The Botswana Stock Exchange is closing another quarter of the year on the red, with most of the local equities shedding share value at a time most companies are holding back on dividends to build up buffers during an economic downturn fuelled by the pandemic.
The Domestic Company Index (DCI), which tracks share price performance of the 24 listed companies on the domestic counter, opened the third quarter of the year at 7159.66 points, and between July to September, the DCI retreated to 7000, reflecting a 2.22 percent drop.
This is on the back of another 4.1 percent decline in the second quarter, which had widened from the 1.54 percent in in the first quarter of the year. In the year to date, the DCI is down by 6.54 percent.
Since 2016, the DCI has been on a downward trend, falling by 11.3 percent in 2016, before recovering slightly in 2017 with a 5.8 percent loss but stumbled in the last two years, with average losses a bit over 11 percent. However, last year the DCI narrowed losses to 4.6 percent.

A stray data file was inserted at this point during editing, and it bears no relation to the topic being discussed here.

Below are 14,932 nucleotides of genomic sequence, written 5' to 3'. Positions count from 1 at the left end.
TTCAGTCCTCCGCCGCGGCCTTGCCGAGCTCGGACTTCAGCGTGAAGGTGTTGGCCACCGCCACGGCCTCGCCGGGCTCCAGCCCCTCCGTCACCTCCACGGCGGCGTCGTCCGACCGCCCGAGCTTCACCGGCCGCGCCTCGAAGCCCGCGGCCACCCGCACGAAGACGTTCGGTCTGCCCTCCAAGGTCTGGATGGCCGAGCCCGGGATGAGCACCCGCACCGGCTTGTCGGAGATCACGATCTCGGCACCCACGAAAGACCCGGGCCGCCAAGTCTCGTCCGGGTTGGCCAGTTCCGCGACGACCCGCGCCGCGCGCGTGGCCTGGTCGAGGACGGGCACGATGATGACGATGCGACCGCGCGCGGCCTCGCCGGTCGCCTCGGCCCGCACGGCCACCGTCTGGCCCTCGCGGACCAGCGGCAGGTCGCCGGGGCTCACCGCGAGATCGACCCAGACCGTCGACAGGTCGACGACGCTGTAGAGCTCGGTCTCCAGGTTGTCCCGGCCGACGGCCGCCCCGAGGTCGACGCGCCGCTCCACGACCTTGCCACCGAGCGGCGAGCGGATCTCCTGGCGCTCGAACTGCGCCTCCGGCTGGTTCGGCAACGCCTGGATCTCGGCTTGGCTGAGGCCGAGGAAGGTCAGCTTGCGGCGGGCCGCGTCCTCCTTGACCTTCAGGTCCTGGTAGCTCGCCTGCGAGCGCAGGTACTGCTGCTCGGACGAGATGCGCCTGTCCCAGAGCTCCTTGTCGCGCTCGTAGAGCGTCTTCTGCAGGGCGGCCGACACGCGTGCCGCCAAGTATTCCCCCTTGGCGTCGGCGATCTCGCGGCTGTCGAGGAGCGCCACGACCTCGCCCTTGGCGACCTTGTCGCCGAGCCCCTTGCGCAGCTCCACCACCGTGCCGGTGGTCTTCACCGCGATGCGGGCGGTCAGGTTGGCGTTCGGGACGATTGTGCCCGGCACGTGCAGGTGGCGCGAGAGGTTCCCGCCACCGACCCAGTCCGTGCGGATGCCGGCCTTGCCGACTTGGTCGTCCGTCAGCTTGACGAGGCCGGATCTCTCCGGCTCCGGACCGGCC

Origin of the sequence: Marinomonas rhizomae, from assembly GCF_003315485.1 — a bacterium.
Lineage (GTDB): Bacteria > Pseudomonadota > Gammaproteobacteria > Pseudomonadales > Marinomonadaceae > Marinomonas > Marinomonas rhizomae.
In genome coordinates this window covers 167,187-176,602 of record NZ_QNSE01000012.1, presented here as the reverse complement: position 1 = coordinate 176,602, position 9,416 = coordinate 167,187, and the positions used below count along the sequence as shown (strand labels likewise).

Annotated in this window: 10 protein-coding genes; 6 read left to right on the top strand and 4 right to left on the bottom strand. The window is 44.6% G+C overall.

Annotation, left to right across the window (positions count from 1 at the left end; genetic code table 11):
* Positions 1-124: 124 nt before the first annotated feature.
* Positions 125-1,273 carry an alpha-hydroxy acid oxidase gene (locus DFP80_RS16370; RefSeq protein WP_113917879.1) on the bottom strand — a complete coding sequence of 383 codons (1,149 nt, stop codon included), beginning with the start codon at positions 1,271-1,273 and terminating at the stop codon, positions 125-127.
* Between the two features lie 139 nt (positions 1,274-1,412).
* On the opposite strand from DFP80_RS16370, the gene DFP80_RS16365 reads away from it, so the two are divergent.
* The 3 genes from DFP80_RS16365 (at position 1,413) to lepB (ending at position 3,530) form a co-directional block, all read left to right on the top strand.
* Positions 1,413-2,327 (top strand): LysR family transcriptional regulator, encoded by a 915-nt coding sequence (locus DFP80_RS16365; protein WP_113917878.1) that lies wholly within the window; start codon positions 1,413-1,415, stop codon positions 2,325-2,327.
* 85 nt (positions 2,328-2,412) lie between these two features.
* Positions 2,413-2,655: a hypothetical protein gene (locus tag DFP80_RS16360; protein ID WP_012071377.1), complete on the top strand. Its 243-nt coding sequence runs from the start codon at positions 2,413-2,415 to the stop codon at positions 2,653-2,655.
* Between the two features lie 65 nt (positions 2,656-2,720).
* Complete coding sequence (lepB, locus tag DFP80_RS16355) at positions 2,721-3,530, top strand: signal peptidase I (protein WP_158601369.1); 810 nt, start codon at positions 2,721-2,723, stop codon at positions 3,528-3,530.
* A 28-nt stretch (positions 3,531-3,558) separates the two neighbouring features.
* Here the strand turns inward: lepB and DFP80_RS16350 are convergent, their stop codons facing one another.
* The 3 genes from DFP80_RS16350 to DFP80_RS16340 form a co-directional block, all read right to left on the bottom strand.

Of the 24 domestic companies listed on the bourse, only two companies are on the green, with the retailer Sefalana share price up by 3.68 percent and property investor Letlole up by 1.78 percent.
The biggest losers include blue chip companies like First National Bank Botswana (FNBB), down by 17.54 percent, Botswana Telecommunications Corporation Limited (BTCL) which has shed 17.89 percent, Standard Chartered Bank Botswana is down 14.97 percent, the tourism outfit Chobe Holdings has lost 14.41 percent, Choppies share value retreated by 13 percent, and property listed Turnstar Holdings slid by 11 percent.
Meanwhile, as corporate profits continue to trickle in, most companies are reporting falling profits in some instance, losses, weighed down by the impact of Covid-19 containment measures, which included nationwide lockdowns that affected business activities. In response, corporates have decided not to declare dividends, which is portion of profits paid to shareholders. Dividends are an important part of shareholder returns, especially when share prices are low.